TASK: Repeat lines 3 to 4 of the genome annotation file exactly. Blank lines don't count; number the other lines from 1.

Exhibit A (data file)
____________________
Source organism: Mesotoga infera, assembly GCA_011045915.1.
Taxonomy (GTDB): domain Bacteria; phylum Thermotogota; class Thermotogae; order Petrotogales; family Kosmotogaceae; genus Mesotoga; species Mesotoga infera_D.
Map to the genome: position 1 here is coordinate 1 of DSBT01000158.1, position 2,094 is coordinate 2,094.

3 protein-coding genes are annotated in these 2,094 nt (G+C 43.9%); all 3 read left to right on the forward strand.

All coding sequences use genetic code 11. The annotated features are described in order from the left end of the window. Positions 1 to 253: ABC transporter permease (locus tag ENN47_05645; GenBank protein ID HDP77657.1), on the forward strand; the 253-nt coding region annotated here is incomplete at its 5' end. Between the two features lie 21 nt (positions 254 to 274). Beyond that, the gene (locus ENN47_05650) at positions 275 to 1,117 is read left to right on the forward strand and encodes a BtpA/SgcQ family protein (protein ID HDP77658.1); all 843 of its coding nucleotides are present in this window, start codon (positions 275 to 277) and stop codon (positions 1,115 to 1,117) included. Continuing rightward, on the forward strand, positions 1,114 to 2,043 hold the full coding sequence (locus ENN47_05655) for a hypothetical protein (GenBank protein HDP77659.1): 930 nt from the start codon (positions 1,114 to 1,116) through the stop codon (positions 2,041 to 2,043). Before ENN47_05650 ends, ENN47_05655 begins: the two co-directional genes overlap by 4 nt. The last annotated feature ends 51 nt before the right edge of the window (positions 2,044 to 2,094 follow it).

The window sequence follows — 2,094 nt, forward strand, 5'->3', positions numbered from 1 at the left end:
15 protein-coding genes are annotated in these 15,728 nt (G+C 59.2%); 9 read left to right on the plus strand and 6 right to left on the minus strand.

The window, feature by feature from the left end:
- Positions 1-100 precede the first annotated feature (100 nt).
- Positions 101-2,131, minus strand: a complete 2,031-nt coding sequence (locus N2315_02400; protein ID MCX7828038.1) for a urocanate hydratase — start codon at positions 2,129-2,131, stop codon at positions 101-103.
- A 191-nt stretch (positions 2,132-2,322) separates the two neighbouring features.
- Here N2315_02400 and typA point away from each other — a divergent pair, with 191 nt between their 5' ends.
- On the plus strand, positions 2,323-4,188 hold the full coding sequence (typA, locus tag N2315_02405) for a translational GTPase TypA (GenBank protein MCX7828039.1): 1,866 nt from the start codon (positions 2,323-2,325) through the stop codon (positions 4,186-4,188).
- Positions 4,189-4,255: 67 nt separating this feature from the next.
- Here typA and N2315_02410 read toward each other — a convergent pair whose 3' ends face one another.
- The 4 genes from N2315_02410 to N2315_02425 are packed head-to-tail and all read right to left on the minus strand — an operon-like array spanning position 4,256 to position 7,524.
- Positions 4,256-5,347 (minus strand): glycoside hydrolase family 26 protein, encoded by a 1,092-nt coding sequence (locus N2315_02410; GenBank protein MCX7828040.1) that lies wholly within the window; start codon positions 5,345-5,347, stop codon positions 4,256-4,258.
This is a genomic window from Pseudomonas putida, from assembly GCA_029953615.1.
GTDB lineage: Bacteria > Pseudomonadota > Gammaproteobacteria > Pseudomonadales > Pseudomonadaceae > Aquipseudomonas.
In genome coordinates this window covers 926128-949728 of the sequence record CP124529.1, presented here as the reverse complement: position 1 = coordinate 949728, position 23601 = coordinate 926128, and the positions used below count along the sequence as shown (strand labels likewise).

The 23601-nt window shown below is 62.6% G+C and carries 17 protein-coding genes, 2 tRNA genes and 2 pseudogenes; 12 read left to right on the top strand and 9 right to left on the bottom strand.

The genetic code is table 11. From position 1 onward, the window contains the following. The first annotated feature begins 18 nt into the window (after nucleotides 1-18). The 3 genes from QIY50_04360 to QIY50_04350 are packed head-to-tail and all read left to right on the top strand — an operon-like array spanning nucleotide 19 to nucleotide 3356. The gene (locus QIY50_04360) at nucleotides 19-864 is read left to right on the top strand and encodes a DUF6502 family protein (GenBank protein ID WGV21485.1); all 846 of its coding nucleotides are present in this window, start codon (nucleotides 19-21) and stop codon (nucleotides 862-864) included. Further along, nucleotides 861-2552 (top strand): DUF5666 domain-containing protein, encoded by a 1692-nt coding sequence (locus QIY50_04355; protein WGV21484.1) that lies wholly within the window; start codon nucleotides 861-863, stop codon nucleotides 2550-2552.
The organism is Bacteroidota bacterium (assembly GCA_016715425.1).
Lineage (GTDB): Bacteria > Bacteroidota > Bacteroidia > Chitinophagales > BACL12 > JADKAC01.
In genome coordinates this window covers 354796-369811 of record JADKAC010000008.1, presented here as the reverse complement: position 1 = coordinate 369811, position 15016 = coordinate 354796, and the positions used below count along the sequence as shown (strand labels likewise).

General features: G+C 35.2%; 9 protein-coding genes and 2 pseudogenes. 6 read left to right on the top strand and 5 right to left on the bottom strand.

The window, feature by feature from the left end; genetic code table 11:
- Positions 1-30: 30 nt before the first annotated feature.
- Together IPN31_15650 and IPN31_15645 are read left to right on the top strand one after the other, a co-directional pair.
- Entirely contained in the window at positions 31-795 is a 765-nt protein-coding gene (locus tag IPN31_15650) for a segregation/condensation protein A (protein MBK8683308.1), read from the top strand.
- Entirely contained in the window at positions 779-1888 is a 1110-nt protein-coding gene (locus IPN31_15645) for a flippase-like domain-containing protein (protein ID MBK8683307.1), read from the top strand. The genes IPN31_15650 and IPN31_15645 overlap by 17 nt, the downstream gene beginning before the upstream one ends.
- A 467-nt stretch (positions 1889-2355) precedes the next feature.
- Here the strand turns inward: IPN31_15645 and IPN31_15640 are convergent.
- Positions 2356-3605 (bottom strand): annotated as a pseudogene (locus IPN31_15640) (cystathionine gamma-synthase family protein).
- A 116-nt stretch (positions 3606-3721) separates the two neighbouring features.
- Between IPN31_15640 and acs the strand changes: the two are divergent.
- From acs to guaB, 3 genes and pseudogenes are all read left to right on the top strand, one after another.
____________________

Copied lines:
Map to the genome: position 1 here is coordinate 1 of DSBT01000158.1, position 2,094 is coordinate 2,094.

3 protein-coding genes are annotated in these 2,094 nt (G+C 43.9%); all 3 read left to right on the forward strand.